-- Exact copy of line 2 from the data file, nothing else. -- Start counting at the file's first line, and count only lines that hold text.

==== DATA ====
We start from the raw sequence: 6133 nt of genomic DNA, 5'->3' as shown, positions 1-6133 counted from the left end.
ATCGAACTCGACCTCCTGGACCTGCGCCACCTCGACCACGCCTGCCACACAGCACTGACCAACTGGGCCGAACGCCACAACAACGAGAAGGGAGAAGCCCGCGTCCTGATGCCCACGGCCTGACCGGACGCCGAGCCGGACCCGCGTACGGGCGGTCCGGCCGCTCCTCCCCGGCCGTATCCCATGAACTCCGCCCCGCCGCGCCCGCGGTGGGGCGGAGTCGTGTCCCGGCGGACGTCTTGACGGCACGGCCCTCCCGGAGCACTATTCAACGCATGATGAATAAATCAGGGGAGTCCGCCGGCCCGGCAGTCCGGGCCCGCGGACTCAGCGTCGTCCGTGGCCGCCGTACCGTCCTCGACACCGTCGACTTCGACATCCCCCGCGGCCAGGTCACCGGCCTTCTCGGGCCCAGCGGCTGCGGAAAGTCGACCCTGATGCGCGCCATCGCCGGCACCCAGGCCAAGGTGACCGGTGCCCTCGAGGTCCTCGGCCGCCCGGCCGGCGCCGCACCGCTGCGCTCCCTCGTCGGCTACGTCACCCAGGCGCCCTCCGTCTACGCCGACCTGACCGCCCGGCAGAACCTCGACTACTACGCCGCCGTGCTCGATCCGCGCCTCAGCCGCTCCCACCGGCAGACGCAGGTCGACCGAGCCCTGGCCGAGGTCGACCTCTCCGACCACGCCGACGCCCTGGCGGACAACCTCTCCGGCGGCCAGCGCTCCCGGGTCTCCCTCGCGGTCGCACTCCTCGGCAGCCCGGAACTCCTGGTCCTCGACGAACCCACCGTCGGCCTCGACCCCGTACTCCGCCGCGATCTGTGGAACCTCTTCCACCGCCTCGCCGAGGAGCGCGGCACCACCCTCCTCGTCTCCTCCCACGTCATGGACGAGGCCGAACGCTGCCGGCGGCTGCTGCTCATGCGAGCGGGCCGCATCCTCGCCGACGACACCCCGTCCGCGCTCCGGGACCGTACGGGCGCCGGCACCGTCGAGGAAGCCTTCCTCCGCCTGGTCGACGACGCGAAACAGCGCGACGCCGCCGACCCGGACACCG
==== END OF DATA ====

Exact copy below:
ATCGAACTCGACCTCCTGGACCTGCGCCACCTCGACCACGCCTGCCACACAGCACTGACCAACTGGGCCGAACGCCACAACAACGAGAAGGGAGAAGCCCGCGTCCTGATGCCCACGGCCTGACCGGACGCCGAGCCGGACCCGCGTACGGGCGGTCCGGCCGCTCCTCCCCGGCCGTATCCCATGAACTCCGCCCCGCCGCGCCCGCGGTGGGGCGGAGTCGTGTCCCGGCGGACGTCTTGACGGCACGGCCCTCCCGGAGCACTATTCAACGCATGATGAATAAATCAGGGGAGTCCGCCGGCCCGGCAGTCCGGGCCCGCGGACTCAGCGTCGTCCGTGGCCGCCGTACCGTCCTCGACACCGTCGACTTCGACATCCCCCGCGGCCAGGTCACCGGCCTTCTCGGGCCCAGCGGCTGCGGAAAGTCGACCCTGATGCGCGCCATCGCCGGCACCCAGGCCAAGGTGACCGGTGCCCTCGAGGTCCTCGGCCGCCCGGCCGGCGCCGCACCGCTGCGCTCCCTCGTCGGCTACGTCACCCAGGCGCCCTCCGTCTACGCCGACCTGACCGCCCGGCAGAACCTCGACTACTACGCCGCCGTGCTCGATCCGCGCCTCAGCCGCTCCCACCGGCAGACGCAGGTCGACCGAGCCCTGGCCGAGGTCGACCTCTCCGACCACGCCGACGCCCTGGCGGACAACCTCTCCGGCGGCCAGCGCTCCCGGGTCTCCCTCGCGGTCGCACTCCTCGGCAGCCCGGAACTCCTGGTCCTCGACGAACCCACCGTCGGCCTCGACCCCGTACTCCGCCGCGATCTGTGGAACCTCTTCCACCGCCTCGCCGAGGAGCGCGGCACCACCCTCCTCGTCTCCTCCCACGTCATGGACGAGGCCGAACGCTGCCGGCGGCTGCTGCTCATGCGAGCGGGCCGCATCCTCGCCGACGACACCCCGTCCGCGCTCCGGGACCGTACGGGCGCCGGCACCGTCGAGGAAGCCTTCCTCCGCCTGGTCGACGACGCGAAACAGCGCGACGCCGCCGACCCGGACACCG